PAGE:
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Subject:Re: How do I handle this one? From:"Bergen, Jane" <janeb -at- ANSWERSOFT -dot- COM> Date:Fri, 26 Sep 1997 13:33:35 -0500
From time to time, I've had to deal with the same kinds of problems---
especially with supervisors who are engineers when they review my
documents. Here are a few suggestions:
- Do you have previous Help projects or manuals? If so, you can use the
approach that you want to maintain consistency in voice and tone (thus
changing "the user" to "you") and terminology (changing "display" to
"appear" or using "select" versus "choose" and more).
- Do you have a good selection of reference books? I keep an arsenal of
style guides, dictionaries, desktop publishing books, grammar guides,
and other reference guides on my desk at all times. People might argue
with ME, but not with my reference books.
- Do you have good examples of writing from other manuals? I started a
"clip book" of photocopied pages from manuals (just selected pages, not
the entire manual!) that I thought were especially interesting or
well-written. It's very easy to casually leaf through some of these and
say softly, "Well, this is the kind of tone (or consistency, formatting,
conventions, structure, etc.) we're looking for....."
- Do you have a department style guide? If so, make sure it includes the
issues you mentioned. If not, start one. It may be a little late for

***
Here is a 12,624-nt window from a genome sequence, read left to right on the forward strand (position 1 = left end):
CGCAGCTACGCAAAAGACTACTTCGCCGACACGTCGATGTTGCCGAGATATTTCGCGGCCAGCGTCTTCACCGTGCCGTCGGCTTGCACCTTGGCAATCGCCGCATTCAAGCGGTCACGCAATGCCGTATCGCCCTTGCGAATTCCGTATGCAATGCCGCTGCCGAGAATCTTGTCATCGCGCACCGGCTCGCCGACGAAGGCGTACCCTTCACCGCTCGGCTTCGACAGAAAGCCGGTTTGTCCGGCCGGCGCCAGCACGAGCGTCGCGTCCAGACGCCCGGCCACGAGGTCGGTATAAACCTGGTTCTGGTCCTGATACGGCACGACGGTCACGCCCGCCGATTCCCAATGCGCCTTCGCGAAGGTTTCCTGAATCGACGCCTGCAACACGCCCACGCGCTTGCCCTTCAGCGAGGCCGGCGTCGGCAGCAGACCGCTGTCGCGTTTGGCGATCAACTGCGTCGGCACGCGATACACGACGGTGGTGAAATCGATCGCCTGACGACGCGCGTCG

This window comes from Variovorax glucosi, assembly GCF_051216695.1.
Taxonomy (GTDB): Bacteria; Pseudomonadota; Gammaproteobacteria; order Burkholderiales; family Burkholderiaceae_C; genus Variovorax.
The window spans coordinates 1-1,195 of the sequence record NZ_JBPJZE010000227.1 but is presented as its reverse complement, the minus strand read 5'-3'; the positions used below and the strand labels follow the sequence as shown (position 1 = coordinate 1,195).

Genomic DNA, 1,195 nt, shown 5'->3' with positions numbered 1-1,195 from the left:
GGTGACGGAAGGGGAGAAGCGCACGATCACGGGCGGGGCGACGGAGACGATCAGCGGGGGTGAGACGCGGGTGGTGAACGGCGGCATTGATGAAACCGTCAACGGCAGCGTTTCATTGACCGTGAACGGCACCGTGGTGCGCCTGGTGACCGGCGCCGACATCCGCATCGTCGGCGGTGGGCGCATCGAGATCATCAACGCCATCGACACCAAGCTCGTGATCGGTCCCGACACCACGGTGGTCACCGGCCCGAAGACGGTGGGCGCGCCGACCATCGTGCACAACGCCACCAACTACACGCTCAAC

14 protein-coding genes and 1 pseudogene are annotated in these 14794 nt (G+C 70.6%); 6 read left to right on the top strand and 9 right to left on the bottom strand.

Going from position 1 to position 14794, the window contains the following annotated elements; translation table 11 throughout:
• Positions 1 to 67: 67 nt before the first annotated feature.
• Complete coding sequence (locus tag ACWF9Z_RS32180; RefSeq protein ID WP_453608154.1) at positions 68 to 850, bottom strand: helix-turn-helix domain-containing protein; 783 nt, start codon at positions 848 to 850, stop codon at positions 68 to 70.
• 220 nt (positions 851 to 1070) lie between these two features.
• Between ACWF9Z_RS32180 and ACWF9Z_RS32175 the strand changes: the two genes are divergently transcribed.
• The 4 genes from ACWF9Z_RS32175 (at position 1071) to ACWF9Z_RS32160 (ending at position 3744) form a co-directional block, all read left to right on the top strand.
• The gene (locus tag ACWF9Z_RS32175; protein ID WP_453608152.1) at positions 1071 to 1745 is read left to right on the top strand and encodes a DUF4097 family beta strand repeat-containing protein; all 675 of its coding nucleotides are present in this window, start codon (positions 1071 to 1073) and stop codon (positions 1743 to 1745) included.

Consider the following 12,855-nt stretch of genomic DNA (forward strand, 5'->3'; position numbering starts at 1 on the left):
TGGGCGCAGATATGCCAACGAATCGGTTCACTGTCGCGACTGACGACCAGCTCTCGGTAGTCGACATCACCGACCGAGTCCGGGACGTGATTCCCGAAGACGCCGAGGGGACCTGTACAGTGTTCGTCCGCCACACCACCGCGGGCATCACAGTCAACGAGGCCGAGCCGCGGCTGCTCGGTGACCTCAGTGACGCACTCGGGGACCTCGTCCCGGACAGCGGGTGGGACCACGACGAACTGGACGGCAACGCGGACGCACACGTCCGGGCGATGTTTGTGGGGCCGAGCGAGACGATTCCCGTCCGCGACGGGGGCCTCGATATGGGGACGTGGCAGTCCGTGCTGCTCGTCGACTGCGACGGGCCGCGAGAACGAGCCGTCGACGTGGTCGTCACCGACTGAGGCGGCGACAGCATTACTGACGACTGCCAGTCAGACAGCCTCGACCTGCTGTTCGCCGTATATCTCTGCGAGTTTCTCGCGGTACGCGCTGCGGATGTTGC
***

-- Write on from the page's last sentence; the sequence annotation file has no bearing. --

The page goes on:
this case, but could sure help in the future.
It's going to be tough...there are no easy answers. Politics is an
important part of this, too. I'd use the word "we" about 99 percent more
often than "I" and other warm and fuzzy techniques.
Jane Bergen, Technical Writer,
AnswerSoft, Inc. Richardson, TX
janeb -at- answersoft -dot- com
On Friday, September 26, 1997 12:25 PM, Ron D Rhodes
[SMTP:Ron_D_Rhodes -at- MAIL -dot- BANKONE -dot- COM] wrote:
> Dear Writers,
> Here is my problem:
> I am collaborating with another author on a Help project. And,
> very adept at HDK, she doesn't have any formal training in
> tech-writing, editing, grammar, etc. We are supposed to agree
> some writing conventions and she has adopted some very unsound
> practices. The following are just a few examples.
> 1. No parallel structure.
> 2. An emotional attachment to the word "display" over "appear."
> red screen 'displays.'"
> 3. A condescending tone toward her audience. She uses "the user"
> instead of "you." "The user" can set the Autocorrect feature by
> clicking the Tools menu.
> My Question:
> I can let a lot of her habits go unchallenged. However, I need to
> some of her bad practices head on. But how? I am considered to
> equal in this project and, what's worse, her bosses are not
> professional writers either.
> Ron Rhodes
> ron_d_rhodes -at- mail -dot- bankone -dot- com
> In the first paragraph, I don't mean to imply that every
> needs formal training.